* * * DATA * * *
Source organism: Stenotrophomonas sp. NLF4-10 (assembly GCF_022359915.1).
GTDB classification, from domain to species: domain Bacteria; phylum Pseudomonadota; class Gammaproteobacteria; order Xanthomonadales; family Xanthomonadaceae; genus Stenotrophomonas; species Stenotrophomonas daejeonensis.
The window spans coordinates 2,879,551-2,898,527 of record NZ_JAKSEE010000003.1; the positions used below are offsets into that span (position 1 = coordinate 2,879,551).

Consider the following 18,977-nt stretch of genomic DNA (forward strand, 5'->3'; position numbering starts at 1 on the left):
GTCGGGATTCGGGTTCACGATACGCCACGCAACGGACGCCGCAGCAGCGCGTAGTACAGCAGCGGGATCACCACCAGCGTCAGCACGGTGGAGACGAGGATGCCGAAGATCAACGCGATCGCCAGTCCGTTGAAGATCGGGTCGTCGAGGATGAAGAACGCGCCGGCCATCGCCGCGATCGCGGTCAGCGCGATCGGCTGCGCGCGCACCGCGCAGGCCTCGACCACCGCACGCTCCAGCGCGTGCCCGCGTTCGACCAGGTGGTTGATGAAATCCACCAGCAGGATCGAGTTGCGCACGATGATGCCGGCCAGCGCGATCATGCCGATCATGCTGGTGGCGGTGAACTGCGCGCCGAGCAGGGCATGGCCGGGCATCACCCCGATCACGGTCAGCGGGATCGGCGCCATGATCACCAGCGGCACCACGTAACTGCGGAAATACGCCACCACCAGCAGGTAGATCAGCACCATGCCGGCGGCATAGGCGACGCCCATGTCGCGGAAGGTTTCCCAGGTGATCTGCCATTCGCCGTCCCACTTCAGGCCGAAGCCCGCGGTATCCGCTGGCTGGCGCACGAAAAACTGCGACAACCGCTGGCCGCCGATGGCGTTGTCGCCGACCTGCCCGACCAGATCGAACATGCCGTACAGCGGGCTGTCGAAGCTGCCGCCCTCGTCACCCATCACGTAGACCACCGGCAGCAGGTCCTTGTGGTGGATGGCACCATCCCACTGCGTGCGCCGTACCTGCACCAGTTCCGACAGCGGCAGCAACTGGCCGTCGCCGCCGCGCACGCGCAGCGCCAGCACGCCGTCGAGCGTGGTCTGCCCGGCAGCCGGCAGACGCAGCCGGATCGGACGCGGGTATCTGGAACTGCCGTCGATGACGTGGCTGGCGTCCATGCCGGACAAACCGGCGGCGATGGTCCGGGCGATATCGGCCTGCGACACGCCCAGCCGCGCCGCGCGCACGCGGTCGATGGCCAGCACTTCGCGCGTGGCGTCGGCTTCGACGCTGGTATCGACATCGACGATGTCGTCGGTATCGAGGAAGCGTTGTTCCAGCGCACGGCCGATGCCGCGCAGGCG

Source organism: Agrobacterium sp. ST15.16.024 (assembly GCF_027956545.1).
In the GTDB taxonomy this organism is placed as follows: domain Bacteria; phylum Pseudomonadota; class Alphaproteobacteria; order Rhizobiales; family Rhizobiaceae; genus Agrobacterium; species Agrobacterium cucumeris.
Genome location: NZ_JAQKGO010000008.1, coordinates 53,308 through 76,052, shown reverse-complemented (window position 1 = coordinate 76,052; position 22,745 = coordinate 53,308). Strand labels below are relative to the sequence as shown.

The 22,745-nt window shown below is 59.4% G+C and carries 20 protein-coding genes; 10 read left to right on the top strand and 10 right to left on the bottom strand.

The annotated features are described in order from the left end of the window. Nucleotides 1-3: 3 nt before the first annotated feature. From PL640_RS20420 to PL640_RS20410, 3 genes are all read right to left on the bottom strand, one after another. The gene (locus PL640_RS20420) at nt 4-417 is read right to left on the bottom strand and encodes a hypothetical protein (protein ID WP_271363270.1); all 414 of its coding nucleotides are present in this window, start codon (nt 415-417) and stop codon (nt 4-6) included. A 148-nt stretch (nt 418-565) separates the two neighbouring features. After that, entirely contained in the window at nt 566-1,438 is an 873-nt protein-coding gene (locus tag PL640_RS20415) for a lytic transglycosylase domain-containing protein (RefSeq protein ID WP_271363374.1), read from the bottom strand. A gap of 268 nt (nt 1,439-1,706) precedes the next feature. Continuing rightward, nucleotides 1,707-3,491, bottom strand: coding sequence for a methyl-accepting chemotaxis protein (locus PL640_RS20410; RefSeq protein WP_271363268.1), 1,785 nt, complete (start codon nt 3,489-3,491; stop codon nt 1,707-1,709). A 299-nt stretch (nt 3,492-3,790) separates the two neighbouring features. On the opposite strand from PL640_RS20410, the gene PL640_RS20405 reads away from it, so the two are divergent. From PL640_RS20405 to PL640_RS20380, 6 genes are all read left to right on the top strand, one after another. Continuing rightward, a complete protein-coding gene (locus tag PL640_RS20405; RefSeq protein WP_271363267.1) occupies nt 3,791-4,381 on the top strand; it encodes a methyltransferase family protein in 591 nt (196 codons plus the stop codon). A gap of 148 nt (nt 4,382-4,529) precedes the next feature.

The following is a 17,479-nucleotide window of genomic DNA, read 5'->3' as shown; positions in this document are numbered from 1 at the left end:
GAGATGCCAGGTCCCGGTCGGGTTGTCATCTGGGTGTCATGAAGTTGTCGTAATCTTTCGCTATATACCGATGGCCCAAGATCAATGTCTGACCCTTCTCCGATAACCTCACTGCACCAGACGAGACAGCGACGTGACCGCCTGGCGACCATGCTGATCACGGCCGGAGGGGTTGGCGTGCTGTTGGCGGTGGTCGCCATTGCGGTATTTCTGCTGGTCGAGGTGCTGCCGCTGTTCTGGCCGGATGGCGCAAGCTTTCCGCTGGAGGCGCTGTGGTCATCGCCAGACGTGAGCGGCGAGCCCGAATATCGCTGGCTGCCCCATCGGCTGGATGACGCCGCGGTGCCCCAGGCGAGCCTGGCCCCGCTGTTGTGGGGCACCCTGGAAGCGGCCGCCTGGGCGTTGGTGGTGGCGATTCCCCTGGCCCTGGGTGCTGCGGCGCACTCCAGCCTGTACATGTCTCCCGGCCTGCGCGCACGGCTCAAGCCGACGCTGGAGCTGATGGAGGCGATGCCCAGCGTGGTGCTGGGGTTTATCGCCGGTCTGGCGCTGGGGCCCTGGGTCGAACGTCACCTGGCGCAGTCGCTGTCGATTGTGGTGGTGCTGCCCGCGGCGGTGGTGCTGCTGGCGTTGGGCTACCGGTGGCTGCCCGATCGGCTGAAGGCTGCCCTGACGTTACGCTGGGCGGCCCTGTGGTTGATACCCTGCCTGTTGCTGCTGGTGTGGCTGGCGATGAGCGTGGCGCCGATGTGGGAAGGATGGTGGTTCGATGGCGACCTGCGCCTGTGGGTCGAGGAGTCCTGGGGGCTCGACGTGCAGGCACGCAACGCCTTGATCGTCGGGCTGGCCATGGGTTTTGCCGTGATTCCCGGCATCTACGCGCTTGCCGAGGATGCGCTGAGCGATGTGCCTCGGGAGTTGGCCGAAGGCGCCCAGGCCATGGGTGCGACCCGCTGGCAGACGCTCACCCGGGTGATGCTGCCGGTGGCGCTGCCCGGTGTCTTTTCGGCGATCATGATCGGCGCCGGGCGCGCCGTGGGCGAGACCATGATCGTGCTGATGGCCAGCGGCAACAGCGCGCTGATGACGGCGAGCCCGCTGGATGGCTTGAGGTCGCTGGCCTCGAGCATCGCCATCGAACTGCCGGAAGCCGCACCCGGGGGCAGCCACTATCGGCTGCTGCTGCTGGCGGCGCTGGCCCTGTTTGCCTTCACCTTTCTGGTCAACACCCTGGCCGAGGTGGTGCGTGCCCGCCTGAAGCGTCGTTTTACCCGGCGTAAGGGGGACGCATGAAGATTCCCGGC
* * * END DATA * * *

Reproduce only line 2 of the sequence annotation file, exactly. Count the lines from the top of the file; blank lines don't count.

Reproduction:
GTDB classification, from domain to species: domain Bacteria; phylum Pseudomonadota; class Gammaproteobacteria; order Xanthomonadales; family Xanthomonadaceae; genus Stenotrophomonas; species Stenotrophomonas daejeonensis.